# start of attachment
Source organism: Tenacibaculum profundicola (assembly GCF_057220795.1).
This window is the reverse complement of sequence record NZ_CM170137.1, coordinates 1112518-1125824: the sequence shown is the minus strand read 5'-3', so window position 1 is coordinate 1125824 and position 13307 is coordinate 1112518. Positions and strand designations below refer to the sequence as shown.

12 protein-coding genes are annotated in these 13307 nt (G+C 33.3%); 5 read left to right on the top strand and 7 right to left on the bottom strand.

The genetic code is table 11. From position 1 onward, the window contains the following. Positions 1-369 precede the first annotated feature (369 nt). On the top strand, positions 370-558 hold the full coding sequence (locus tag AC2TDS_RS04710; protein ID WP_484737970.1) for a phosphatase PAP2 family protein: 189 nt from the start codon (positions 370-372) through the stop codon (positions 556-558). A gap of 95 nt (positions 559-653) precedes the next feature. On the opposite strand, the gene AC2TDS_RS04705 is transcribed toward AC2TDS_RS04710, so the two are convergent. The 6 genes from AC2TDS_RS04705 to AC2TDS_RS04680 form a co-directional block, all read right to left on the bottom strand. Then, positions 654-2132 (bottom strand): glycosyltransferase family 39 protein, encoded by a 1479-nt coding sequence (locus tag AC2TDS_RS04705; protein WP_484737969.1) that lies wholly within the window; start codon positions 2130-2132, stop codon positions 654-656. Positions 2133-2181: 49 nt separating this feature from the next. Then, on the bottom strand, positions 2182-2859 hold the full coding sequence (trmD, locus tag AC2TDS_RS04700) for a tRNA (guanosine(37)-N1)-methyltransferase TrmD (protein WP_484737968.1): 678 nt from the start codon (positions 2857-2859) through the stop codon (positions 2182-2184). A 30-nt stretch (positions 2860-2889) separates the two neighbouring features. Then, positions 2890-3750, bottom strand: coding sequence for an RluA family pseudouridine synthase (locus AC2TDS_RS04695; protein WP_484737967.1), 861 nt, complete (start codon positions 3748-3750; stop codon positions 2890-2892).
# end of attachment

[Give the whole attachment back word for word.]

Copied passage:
Source organism: Tenacibaculum profundicola (assembly GCF_057220795.1).
This window is the reverse complement of sequence record NZ_CM170137.1, coordinates 1112518-1125824: the sequence shown is the minus strand read 5'-3', so window position 1 is coordinate 1125824 and position 13307 is coordinate 1112518. Positions and strand designations below refer to the sequence as shown.

12 protein-coding genes are annotated in these 13307 nt (G+C 33.3%); 5 read left to right on the top strand and 7 right to left on the bottom strand.

The genetic code is table 11. From position 1 onward, the window contains the following. Positions 1-369 precede the first annotated feature (369 nt). On the top strand, positions 370-558 hold the full coding sequence (locus tag AC2TDS_RS04710; protein ID WP_484737970.1) for a phosphatase PAP2 family protein: 189 nt from the start codon (positions 370-372) through the stop codon (positions 556-558). A gap of 95 nt (positions 559-653) precedes the next feature. On the opposite strand, the gene AC2TDS_RS04705 is transcribed toward AC2TDS_RS04710, so the two are convergent. The 6 genes from AC2TDS_RS04705 to AC2TDS_RS04680 form a co-directional block, all read right to left on the bottom strand. Then, positions 654-2132 (bottom strand): glycosyltransferase family 39 protein, encoded by a 1479-nt coding sequence (locus tag AC2TDS_RS04705; protein WP_484737969.1) that lies wholly within the window; start codon positions 2130-2132, stop codon positions 654-656. Positions 2133-2181: 49 nt separating this feature from the next. Then, on the bottom strand, positions 2182-2859 hold the full coding sequence (trmD, locus tag AC2TDS_RS04700) for a tRNA (guanosine(37)-N1)-methyltransferase TrmD (protein WP_484737968.1): 678 nt from the start codon (positions 2857-2859) through the stop codon (positions 2182-2184). A 30-nt stretch (positions 2860-2889) separates the two neighbouring features. Then, positions 2890-3750, bottom strand: coding sequence for an RluA family pseudouridine synthase (locus AC2TDS_RS04695; protein WP_484737967.1), 861 nt, complete (start codon positions 3748-3750; stop codon positions 2890-2892).